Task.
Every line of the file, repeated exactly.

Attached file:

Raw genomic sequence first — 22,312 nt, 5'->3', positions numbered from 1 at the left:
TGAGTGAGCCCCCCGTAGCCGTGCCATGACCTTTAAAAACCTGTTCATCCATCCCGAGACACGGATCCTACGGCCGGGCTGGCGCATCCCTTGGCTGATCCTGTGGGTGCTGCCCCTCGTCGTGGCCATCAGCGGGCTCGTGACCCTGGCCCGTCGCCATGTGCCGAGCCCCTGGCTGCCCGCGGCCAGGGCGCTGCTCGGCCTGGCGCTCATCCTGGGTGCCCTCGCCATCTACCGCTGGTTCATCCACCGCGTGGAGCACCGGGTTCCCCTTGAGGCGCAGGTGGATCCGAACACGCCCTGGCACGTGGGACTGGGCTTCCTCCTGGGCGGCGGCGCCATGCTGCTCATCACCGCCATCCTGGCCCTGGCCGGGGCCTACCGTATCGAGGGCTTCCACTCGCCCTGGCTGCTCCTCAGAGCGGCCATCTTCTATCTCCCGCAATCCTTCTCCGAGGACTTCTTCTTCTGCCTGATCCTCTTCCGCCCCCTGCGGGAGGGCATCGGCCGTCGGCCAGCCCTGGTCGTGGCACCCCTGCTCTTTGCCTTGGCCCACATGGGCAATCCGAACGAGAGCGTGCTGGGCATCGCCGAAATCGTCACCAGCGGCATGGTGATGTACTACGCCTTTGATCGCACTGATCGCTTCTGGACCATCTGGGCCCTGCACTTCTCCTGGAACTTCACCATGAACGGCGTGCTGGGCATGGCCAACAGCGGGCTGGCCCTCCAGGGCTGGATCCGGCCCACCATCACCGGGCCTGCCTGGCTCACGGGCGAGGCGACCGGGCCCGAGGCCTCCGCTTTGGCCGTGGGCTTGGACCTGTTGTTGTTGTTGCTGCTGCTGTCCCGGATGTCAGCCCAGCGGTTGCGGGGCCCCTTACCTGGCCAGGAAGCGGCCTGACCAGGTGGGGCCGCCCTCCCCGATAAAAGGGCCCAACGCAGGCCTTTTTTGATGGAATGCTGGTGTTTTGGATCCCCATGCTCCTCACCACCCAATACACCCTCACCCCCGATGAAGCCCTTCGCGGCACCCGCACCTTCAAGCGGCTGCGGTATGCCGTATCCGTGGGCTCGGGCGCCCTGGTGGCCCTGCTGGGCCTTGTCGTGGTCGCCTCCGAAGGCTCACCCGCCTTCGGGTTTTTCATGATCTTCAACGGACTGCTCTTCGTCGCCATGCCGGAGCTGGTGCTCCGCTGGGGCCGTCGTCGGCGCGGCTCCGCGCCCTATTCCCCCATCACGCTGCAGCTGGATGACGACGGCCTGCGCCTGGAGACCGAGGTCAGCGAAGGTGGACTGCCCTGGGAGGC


Raw genomic sequence first — 22,312 nt, 5'->3', positions numbered from 1 at the left:
TGAGTGAGCCCCCCGTAGCCGTGCCATGACCTTTAAAAACCTGTTCATCCATCCCGAGACACGGATCCTACGGCCGGGCTGGCGCATCCCTTGGCTGATCCTGTGGGTGCTGCCCCTCGTCGTGGCCATCAGCGGGCTCGTGACCCTGGCCCGTCGCCATGTGCCGAGCCCCTGGCTGCCCGCGGCCAGGGCGCTGCTCGGCCTGGCGCTCATCCTGGGTGCCCTCGCCATCTACCGCTGGTTCATCCACCGCGTGGAGCACCGGGTTCCCCTTGAGGCGCAGGTGGATCCGAACACGCCCTGGCACGTGGGACTGGGCTTCCTCCTGGGCGGCGGCGCCATGCTGCTCATCACCGCCATCCTGGCCCTGGCCGGGGCCTACCGTATCGAGGGCTTCCACTCGCCCTGGCTGCTCCTCAGAGCGGCCATCTTCTATCTCCCGCAATCCTTCTCCGAGGACTTCTTCTTCTGCCTGATCCTCTTCCGCCCCCTGCGGGAGGGCATCGGCCGTCGGCCAGCCCTGGTCGTGGCACCCCTGCTCTTTGCCTTGGCCCACATGGGCAATCCGAACGAGAGCGTGCTGGGCATCGCCGAAATCGTCACCAGCGGCATGGTGATGTACTACGCCTTTGATCGCACTGATCGCTTCTGGACCATCTGGGCCCTGCACTTCTCCTGGAACTTCACCATGAACGGCGTGCTGGGCATGGCCAACAGCGGGCTGGCCCTCCAGGGCTGGATCCGGCCCACCATCACCGGGCCTGCCTGGCTCACGGGCGAGGCGACCGGGCCCGAGGCCTCCGCTTTGGCCGTGGGCTTGGACCTGTTGTTGTTGTTGCTGCTGCTGTCCCGGATGTCAGCCCAGCGGTTGCGGGGCCCCTTACCTGGCCAGGAAGCGGCCTGACCAGGTGGGGCCGCCCTCCCCGATAAAAGGGCCCAACGCAGGCCTTTTTTGATGGAATGCTGGTGTTTTGGATCCCCATGCTCCTCACCACCCAATACACCCTCACCCCCGATGAAGCCCTTCGCGGCACCCGCACCTTCAAGCGGCTGCGGTATGCCGTATCCGTGGGCTCGGGCGCCCTGGTGGCCCTGCTGGGCCTTGTCGTGGTCGCCTCCGAAGGCTCACCCGCCTTCGGGTTTTTCATGATCTTCAACGGACTGCTCTTCGTCGCCATGCCGGAGCTGGTGCTCCGCTGGGGCCGTCGTCGGCGCGGCTCCGCGCCCTATTCCCCCATCACGCTGCAGCTGGATGACGACGGCCTGCGCCTGGAGACCGAGGTCAGCGAAGGTGGACTGCCCTGGGAGGC